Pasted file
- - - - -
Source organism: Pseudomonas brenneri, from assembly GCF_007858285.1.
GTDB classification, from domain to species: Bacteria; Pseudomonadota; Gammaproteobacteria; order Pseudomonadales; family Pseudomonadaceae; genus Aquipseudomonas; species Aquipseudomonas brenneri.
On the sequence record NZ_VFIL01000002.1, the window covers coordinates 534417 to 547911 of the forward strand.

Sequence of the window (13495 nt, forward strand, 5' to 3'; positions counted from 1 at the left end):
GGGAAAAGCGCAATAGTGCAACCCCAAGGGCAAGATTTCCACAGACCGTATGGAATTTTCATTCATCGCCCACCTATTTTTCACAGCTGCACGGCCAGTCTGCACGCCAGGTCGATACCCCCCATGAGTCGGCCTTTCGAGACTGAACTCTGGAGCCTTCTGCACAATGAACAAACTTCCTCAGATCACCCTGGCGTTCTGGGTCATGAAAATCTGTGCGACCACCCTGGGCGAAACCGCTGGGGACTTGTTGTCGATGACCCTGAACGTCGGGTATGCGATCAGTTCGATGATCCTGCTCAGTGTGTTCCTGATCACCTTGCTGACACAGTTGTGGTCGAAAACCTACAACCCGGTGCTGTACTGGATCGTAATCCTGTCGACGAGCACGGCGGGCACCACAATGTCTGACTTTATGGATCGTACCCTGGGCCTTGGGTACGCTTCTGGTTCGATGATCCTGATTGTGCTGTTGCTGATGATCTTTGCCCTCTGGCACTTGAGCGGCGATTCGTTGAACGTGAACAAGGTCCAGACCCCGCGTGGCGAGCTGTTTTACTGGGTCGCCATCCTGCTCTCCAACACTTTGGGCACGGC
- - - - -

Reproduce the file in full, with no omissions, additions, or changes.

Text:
Source organism: Pseudomonas brenneri, from assembly GCF_007858285.1.
GTDB classification, from domain to species: Bacteria; Pseudomonadota; Gammaproteobacteria; order Pseudomonadales; family Pseudomonadaceae; genus Aquipseudomonas; species Aquipseudomonas brenneri.
On the sequence record NZ_VFIL01000002.1, the window covers coordinates 534417 to 547911 of the forward strand.

Sequence of the window (13495 nt, forward strand, 5' to 3'; positions counted from 1 at the left end):
GGGAAAAGCGCAATAGTGCAACCCCAAGGGCAAGATTTCCACAGACCGTATGGAATTTTCATTCATCGCCCACCTATTTTTCACAGCTGCACGGCCAGTCTGCACGCCAGGTCGATACCCCCCATGAGTCGGCCTTTCGAGACTGAACTCTGGAGCCTTCTGCACAATGAACAAACTTCCTCAGATCACCCTGGCGTTCTGGGTCATGAAAATCTGTGCGACCACCCTGGGCGAAACCGCTGGGGACTTGTTGTCGATGACCCTGAACGTCGGGTATGCGATCAGTTCGATGATCCTGCTCAGTGTGTTCCTGATCACCTTGCTGACACAGTTGTGGTCGAAAACCTACAACCCGGTGCTGTACTGGATCGTAATCCTGTCGACGAGCACGGCGGGCACCACAATGTCTGACTTTATGGATCGTACCCTGGGCCTTGGGTACGCTTCTGGTTCGATGATCCTGATTGTGCTGTTGCTGATGATCTTTGCCCTCTGGCACTTGAGCGGCGATTCGTTGAACGTGAACAAGGTCCAGACCCCGCGTGGCGAGCTGTTTTACTGGGTCGCCATCCTGCTCTCCAACACTTTGGGCACGGC